Under the Texas Family Code, there is a mandatory sixty-day waiting period between when you file for divorce and the earliest possible day a divorce can be granted.  The only exception to this rule is if there is a protective order or a conviction related to family violence.

Even though day 61 is technically the first day you can finalize a divorce (without the family violence exception), the vast majority of cases take much longer. The only cases that are complete on day 61 are those that settle very quickly and usually involve relatively few issues.  For cases that involve disputes over property, debts or the children, cases can take a year or even longer to complete.

In general, cases that do not involve minor children tend to take less time than those involving children, but that is not always the case.  In cases that do not involve minor children, the length of time involved with the case is based largely on the amount of discovery that is needed to determine the property and debts at issue.  Can the parties exchange an inventory and appraisement and negotiate or mediate?  Do one party need to conduct extensive discovery into assets that the other party controlled during the marriage?  Does one party have a business that needs to be valued?   Is one party seeking an uneven distribution of the estate that requires evidence of fault grounds?  All these factors determine the length of discovery and when the parties can reasonably attempt to settle or try the case.

Child custody disputes often increase the length of time a divorce is pending.  Many counties in North Texas, such as Dallas County and Kaufman County, require a social study in a contested custody case.  (Of note, Collin County does not currently require a social study in custody disputes.)  Social studies can take anywhere from 3-9 months, depending on the agency conducting the social study.  It often takes a couple of months before the parties even reach the point of realizing that a social study will be required for their case.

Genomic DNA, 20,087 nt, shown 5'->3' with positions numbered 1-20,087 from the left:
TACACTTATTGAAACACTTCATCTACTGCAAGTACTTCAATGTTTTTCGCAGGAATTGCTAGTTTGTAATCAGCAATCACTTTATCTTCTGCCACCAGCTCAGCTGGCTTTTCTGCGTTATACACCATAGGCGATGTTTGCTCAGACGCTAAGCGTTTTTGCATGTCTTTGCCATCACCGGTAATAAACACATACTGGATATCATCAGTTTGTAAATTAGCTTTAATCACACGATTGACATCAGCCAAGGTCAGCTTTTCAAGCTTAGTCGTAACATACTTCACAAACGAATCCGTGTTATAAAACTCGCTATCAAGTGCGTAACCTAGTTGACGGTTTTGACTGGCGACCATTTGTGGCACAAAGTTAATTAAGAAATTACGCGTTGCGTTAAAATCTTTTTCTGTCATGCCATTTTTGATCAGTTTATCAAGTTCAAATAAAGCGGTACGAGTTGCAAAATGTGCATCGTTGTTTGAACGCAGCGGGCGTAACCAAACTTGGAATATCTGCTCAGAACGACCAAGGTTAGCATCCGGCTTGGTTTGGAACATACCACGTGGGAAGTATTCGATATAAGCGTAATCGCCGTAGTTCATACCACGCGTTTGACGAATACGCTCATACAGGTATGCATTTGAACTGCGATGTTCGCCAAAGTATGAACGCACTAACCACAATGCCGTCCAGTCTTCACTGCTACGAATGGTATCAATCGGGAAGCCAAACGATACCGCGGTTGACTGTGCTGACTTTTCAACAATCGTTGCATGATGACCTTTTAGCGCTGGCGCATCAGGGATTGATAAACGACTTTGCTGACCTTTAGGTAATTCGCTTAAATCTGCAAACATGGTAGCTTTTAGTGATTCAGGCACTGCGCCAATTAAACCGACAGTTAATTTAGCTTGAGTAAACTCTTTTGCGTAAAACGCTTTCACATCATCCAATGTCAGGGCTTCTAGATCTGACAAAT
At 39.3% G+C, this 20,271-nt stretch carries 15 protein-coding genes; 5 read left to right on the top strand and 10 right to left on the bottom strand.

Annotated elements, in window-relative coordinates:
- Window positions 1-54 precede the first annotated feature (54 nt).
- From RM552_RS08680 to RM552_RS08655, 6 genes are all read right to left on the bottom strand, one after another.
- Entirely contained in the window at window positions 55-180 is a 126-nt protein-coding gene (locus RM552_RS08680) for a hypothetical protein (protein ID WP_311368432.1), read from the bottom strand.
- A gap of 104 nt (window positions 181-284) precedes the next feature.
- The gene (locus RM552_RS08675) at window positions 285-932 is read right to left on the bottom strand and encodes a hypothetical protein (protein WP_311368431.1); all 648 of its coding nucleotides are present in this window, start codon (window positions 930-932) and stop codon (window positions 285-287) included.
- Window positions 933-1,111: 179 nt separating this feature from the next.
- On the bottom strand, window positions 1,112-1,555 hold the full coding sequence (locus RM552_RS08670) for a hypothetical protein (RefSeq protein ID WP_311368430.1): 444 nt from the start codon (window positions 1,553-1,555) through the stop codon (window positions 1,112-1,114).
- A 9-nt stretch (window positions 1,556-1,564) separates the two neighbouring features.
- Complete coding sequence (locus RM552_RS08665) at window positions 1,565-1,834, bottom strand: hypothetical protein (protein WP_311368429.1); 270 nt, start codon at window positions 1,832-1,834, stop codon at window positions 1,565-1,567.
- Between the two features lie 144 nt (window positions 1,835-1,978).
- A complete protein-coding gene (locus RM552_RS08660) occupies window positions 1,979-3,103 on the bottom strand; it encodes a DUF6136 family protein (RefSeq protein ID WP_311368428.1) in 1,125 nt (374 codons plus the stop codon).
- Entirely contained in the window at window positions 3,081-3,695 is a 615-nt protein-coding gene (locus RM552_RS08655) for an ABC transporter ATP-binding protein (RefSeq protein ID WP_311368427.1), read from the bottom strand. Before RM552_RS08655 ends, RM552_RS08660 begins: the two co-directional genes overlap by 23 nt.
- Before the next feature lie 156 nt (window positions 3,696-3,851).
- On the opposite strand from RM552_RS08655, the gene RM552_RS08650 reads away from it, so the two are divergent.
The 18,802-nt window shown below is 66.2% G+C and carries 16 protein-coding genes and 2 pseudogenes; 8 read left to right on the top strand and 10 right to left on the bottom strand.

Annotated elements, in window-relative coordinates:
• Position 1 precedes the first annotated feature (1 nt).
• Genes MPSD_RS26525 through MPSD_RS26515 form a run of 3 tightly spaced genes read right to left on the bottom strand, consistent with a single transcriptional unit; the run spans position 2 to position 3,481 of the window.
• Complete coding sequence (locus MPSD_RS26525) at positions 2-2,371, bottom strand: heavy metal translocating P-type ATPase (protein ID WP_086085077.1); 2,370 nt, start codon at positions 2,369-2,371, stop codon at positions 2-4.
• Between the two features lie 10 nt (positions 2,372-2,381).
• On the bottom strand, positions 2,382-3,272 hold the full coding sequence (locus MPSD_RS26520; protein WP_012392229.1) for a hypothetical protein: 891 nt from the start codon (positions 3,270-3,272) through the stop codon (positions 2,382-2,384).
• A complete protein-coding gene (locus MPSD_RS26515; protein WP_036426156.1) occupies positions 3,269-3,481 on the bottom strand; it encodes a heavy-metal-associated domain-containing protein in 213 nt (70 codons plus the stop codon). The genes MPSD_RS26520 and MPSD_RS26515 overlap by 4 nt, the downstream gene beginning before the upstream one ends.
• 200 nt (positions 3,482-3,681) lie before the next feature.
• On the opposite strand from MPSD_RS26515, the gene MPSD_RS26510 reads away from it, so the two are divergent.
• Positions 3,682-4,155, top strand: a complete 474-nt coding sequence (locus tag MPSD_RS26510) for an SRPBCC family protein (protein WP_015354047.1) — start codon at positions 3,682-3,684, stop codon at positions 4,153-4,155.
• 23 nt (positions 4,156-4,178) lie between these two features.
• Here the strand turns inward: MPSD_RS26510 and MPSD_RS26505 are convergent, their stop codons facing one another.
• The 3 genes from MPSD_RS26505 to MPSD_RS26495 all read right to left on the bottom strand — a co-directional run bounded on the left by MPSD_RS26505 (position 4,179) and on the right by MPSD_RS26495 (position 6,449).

After discovery is completed, if the parties are unable to reach an informal settlement, most courts require the parties to attend mediation.  Mediation is successful in a large percentage of cases.

If a case settles, it can still take a few months to wrap up the case.  One attorney (usually the attorney for the petitioner) will draft a final decree of divorce.  His or her client must then review and approve the decree.  The attorney then sends it to the attorney for the other side, who reviews it with his or her client and requests changes, if needed.  Decrees can be quite long in cases involving children (40+ pages is common), so it is a time consuming process for both sides to review and revise the decree.  Once the decree is finished, one party (usually the petitioner) will attend a prove up hearing with his or her attorney to finalize the case.  The divorce will be over that day.

When a case does not settle, the parties must have a trial.  The trial can be either a bench trial (before the judge) or a jury trial.  In my experience, a jury trial is very rarely justified in a family law case.   They are expensive, take additional time, and you really roll the dice with a jury.  How long the parties have to wait for a final trial depends on when someone requests a trial setting and how backed up the court’s docket is.



If you find yourself in a child custody dispute – whether it is in the divorce context or not – you may end up needing a social study.  In Dallas County, every family court requires a social study in a contested custody case.  Other jurisdictions may or may not have the same requirement.

A social study involves a neutral, outside party investigating the circumstances of the case.  The social study is conducted by someone with a social work background.  They meet with both parties, interview references, and meet with the child.  They watch both parties interact with the child.  They also conduct home visits at both parties’ homes.